possible assignments

can be done in linear time

Takes exponential time


The class np

The class NP

  • A verifier for L is a TM V such that

    • s is a potential solution for x

    • We say V runs in polynomial time if on every input x, it runs in time polynomial in |x| (for every s)

x ∈ L

V accepts 〈x, s〉 for some s

NP is the class of all languages that have polynomial-time verifiers


Examples

Examples

3SAT is in NP:

V :=

On input a 3CNF f

and a candidate assignment a,

If a satisfies f accept, otherwise reject.

running time = O(m + n)

m= number of clauses and n = number of variables

CLIQUE is in NP:

V :=

On input 〈G, k〉

and a set of vertices C,

If C has size k and all edges between vertices of

C are present in G, accept, otherwise reject.

running time = O(n2)


P versus np

P versus NP

because the verifier can ignore the solution

Conceptually, finding solutions can only be harder than checking them

P is contained in NP

decidable

NP (efficiently checkable)

IS

SAT

VC

CLIQUE

P (efficient)

PATH

L01


Millenium prize problems

Millenium prize problems

  • Recall how in 1900, Hilbert gave 23 problems that guided mathematics in the 20th century

  • In 2000, the Clay Mathematical Institute gave 7 problems for the 21st century

computer science

1 P versus NP

2 The Hodge conjecture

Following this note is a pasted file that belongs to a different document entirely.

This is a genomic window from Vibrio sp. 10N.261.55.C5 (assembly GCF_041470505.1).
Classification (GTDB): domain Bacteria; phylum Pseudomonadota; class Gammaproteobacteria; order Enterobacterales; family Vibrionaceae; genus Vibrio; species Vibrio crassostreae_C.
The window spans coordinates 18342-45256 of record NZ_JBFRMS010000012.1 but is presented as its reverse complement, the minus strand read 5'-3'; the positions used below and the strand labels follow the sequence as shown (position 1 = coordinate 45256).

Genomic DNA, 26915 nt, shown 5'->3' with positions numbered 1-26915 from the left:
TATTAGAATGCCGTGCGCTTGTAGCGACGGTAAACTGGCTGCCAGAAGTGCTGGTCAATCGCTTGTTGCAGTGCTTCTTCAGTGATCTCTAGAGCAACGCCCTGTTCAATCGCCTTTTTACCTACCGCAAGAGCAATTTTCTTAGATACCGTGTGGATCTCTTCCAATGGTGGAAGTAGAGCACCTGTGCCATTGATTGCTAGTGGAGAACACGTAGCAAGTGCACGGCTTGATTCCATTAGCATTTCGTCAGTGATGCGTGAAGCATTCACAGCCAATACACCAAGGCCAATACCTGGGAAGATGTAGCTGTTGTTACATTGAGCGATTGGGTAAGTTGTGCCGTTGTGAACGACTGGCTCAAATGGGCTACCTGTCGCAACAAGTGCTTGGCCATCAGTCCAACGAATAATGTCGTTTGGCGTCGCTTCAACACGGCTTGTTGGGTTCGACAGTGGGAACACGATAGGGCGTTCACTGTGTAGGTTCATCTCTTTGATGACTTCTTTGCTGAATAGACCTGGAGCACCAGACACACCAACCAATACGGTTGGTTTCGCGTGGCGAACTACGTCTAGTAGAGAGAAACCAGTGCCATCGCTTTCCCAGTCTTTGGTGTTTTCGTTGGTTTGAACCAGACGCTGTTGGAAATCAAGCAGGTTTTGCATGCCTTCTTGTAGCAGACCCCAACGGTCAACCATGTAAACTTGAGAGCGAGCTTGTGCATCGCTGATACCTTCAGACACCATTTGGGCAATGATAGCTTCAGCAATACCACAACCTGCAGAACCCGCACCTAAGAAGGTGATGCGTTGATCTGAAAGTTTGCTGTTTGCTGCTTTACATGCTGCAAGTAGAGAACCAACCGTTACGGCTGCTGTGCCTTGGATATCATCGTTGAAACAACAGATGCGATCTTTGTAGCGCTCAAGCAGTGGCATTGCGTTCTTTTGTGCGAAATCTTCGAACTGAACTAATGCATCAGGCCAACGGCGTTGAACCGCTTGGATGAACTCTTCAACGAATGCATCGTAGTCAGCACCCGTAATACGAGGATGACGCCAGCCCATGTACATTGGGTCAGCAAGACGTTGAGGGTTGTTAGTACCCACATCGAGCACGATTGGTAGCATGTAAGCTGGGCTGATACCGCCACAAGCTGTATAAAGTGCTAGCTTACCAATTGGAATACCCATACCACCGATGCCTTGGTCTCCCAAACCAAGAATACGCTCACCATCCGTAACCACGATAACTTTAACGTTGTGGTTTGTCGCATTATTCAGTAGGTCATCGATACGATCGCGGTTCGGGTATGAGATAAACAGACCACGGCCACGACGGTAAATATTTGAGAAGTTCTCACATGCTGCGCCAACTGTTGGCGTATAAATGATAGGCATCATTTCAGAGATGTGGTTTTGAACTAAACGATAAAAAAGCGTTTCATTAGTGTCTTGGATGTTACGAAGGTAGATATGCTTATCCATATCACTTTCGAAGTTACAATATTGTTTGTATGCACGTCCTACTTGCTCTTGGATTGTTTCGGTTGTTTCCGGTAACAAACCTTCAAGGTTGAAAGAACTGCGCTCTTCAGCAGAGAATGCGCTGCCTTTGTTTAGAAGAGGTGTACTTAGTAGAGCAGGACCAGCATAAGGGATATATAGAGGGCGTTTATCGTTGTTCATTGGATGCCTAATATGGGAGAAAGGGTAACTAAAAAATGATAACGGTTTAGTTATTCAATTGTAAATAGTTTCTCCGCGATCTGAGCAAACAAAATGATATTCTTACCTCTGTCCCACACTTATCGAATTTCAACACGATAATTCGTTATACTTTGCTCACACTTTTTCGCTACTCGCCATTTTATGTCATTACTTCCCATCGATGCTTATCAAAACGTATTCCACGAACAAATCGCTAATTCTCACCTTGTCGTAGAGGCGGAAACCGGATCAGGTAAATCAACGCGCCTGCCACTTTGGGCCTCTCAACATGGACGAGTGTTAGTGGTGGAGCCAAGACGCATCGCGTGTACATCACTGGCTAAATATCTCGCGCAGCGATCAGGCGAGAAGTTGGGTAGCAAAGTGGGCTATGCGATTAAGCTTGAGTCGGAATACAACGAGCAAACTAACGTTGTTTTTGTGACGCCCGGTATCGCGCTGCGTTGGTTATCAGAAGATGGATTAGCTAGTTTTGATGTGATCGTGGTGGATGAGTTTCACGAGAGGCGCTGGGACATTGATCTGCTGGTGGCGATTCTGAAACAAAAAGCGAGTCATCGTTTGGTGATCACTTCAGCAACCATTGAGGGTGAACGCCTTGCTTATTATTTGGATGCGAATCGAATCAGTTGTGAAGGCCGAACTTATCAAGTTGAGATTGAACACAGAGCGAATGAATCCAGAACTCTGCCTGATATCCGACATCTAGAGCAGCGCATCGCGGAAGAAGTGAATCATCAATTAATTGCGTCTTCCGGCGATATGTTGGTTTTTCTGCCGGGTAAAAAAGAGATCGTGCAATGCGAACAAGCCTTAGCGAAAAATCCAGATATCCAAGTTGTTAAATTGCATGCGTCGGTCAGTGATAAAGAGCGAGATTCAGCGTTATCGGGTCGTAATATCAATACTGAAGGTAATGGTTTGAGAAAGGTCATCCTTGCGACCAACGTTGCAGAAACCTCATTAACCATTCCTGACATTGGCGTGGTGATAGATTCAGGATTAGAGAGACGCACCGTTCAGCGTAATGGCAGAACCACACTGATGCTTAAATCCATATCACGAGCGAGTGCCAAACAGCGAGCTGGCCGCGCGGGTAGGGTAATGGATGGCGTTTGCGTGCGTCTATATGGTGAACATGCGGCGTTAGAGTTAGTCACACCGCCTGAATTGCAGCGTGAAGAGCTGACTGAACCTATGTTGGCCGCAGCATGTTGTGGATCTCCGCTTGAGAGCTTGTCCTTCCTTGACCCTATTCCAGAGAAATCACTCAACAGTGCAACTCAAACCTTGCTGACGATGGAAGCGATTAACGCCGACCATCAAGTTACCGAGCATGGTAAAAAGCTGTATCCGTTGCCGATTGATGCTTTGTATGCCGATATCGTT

3 The Poincaré conjecture

4 The Riemann hypothesis

5 Yang–Mills existence and mass gap

6 Navier–Stokes existence and smoothness

7 The Birch and Swinnerton-Dyer conjecture

Perelman 2006 (refused money)

Hilbert’s 8th problem

$1,000,000


P versus np1

P versus NP

  • The answer to the questionis not known. But one reason it is believed to be negative is because, intuitively, searching is harder than verifying

  • For example, solving homework problems (searching for solutions) is harder than grading (verifying the solution is correct)

Is P equal to NP?

$1,000,000


Searching versus verifying

Searching versus verifying

Mathematician: Given a mathematical claim, come up with a proof for it.

Scientist: Given a collection of data on some phenomena, find a theory explaining it.

Engineer: Given a set of constraints (on cost, physical laws, etc.) come up with a design (of an engine, bridge, etc.) which meets them.

Detective:

Given the crime scene, find “who’s done it”.


P and np

P and NP

P =

languages that can be decided on a TM

with polynomial running time

(problems that admit efficient algorithms)

languages whose solutions can be verified

on a TM with polynomial running time

NP =

(solutions can be checked efficiently)

decidable

We believe that NP is bigger than P,

but we are not 100% sure

NP

P


Evidence that np is bigger than p

Evidence that NP is bigger than P

  • These (and many others) are in NP

    • Their solutions, once found, are easy to verify

  • But no efficient algorithms are known for any of them

    • The fastest known programs take time ≈2n